It was a lazy day in August. The sun was hot, and Tommy and Elija were lying on the ground near the creek, enjoying the shade of a big cottonwood tree. They had been assigned to watch the thirty head of cattle, which were grazing a half mile upstream.
“Herding cattle might be important,” said Tommy, “but it isn’t very exciting.”
Just then the cattle started to low. The boys heard them moving around as if they were frightened. “Something is bothering them,” said Elija. “Let’s see what it is.”
In a moment the two boys were running toward the cattle, but they stopped short when they saw a small band of Indians coming toward them. They had no way of knowing whether or not they were friendly. But Tommy knew that the Omaha Indians had given the Mormon pioneers permission to camp on their land for the winter and to use their water and their timber.
When the boys came within talking distance, a young Indian stepped forward and spoke to them in halting English. “Last night our enemies, the Iowas, attacked our camp. All of our men except Chief Big Head and I were on a hunting trip. The Iowas took our horses and all of our food. They wounded many women and children. Chief Big Head they left for dead. He will die if he does not get help.”
Tommy looked down on the willow bed that the Indians had made for their chief. What he saw made him want to close his eyes.
“I’ll go for help,” he said.
“I’ll go with you,” said Elija.
The young Indian put his arm across Elija’s chest to keep him from going. “You stay here till boy gets back.”
Tommy knew that Elija’s safety depended on his speedy return, so he ran almost all of the two miles to Winter Quarters.
He went at once to the home of his bishop and told him what had happened. “The Indians really need help,” he concluded, “and they’re keeping Elija with them to make sure I bring some back.”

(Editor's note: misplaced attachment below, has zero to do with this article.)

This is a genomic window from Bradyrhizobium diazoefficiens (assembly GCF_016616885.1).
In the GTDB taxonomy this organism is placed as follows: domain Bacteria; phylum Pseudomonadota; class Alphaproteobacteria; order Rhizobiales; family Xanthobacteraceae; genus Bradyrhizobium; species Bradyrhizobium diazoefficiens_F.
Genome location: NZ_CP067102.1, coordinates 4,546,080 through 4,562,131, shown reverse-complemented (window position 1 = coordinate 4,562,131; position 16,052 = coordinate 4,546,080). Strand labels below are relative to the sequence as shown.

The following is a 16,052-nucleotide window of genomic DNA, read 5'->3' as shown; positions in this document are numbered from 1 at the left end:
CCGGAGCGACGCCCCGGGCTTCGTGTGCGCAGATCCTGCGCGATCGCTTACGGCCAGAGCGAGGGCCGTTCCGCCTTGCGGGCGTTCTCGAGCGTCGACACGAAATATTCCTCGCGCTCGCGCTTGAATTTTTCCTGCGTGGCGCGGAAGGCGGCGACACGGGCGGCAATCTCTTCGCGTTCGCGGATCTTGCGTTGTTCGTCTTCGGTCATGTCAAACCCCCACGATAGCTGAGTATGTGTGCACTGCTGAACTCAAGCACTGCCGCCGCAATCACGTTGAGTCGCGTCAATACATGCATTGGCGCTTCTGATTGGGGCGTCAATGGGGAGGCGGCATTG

Bishop Morley listened quietly; then he put his arm around the boy to comfort him while he thought about what to do. “We must find Brigham Young,” he decided. “He might be down at the ferry. You take my horse and ride down there as fast as you can. In the meantime I will look around here.”
The ferry was twelve miles away, and it took Tommy an hour to get there. When he arrived, he found Brigham Young and told him his story.
“We will help the Indians, of course,” Brigham Young said, “but our first concern is for Elija. You must get back to him as soon as possible. Take your wagon and ask Bishop Morley to take his. These two wagons should be enough to bring the badly wounded to Winter Quarters. I’ll meet you at my house.”
Bishop Morley was waiting for Tommy. They took the two wagons and went to get Elija and the Indians.
When they came to the small sad camp, Elija ran up and began talking to Tommy. “At first they were afraid I would run away,” said Elija, “but when I took off my shirt and wet it in the creek so I could cool the forehead of Chief Big Head, they knew I could be trusted.”
“I’m so glad you are all right,” Tommy said.
Bishop Morley and the young Indian helped Chief Big Head into Tommy’s wagon, and the boys started back to Winter Quarters. The other Indians who were badly wounded were put into the Morley wagon. The rest of the Indians walked beside it.
The sun was almost setting when the wagons arrived at the home of Brigham Young. He soon determined that the Indian chief would need special care. He turned to Tommy and said, “Please go and ask your mother if she could take Chief Big Head into her home and nurse him back to health.”
Tommy was off in a flash. He returned in a few minutes with his mother, who said, “Of course, I’ll take care of him.”
Brigham Young smiled and said, “You won’t be sorry. An Indian never forgets a kindness.”
The weeks that followed were anxious ones for Tommy and his mother. Chief Big Head was very sick and needed constant care. Either Tommy or his mother stayed day and night by his side. Then one day, without any warning, the Indian got out of bed. “Chief Big Head well,” he declared. “I must go to my people.”
That night he left Winter Quarters and took with him all of the Indians who had been staying there.
Sometime after this, Tommy was so sick with black canker that his mother was afraid he was not going to get well. Unexpectedly, Chief Big Head came to their door and handed Tommy’s mother some horseradish. “Grind this,” he said, “and make tea for boy. Tea will make him well.” Without even waiting to be thanked, the Indian turned and was soon out of sight.
The horseradish did help Tommy. Afterwards, many who had black canker, a form of scurvy, were given horseradish tea as medicine, and it helped to save their lives too.
“Chief Big Head didn’t forget, did he, Mother,” Tommy asked one day.
And his mother answered, “No, Tommy, and neither will we.”